PORTLAND, Maine —
Hardy said the smoke was so thick that he couldn’t even see a foot in front of him and his flashlight was virtually useless. Firefighters had 20-minute air packs, but it was so hard to climb into the sub and move around inside that they were limited to two to three minutes of actual firefighting.
About three weeks later, Fury set a second fire outside the crippled sub, again because of anxiety. That fire caused no damage. He pleaded guilty to two counts of arson in November.
Assistant U.S. Attorney Darcie McElwee said it was telling that Fury set a second fire after the extensive damage caused by the first one.
But the defense lawyer David Beneman contended Fury suffered from depression and anxiety and that he never intended to harm anyone. Beneman described a “spin cycle” caused by Fury’s failure to receive adequate treatment.
Fury spoke briefly Friday, apologizing to the people who were hurt and saying he meant no disrespect to the Navy.
“From the bottom of my heart, I’m truly sorry for what I have done,” he said.
U.S. District Judge George J. Singal weighed the extreme damage caused by the fire against Fury’s lack of criminal record, which consisted of one drunken driving conviction, in finding a sentence in the middle of the 235 months sought by prosecutors and 188 months sought by the defense.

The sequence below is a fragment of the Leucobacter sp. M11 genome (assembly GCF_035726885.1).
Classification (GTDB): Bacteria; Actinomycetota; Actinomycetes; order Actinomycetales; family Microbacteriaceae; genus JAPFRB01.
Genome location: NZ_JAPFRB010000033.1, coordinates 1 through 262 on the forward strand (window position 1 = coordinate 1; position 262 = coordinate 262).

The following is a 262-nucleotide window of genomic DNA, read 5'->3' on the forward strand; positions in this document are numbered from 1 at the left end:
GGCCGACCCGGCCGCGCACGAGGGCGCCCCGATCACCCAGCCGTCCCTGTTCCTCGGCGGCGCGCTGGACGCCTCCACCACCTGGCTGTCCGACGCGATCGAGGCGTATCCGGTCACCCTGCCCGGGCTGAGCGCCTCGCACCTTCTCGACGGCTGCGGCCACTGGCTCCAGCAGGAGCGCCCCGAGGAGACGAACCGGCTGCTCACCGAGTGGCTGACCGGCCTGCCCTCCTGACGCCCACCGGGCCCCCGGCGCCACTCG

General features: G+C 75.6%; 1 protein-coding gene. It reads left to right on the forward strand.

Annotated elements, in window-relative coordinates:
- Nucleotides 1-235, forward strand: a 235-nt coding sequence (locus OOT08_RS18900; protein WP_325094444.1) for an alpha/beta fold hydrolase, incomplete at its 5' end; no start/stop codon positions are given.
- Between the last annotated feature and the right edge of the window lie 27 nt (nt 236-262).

“It is only by the grace of God that no one else was more seriously hurt or killed,” the judge said.
When he completes his prison sentence, Fury will have to serve five years of supervised release. The $400 million in restitution was mandated by federal statute, but prosecutors don’t expect to collect anywhere near that sum.
The May 23 fire damaged forward compartments including living quarters, a command and control center and the torpedo room. It did not reach the rear of the Groton, Conn.-based submarine, where the nuclear propulsion components are located.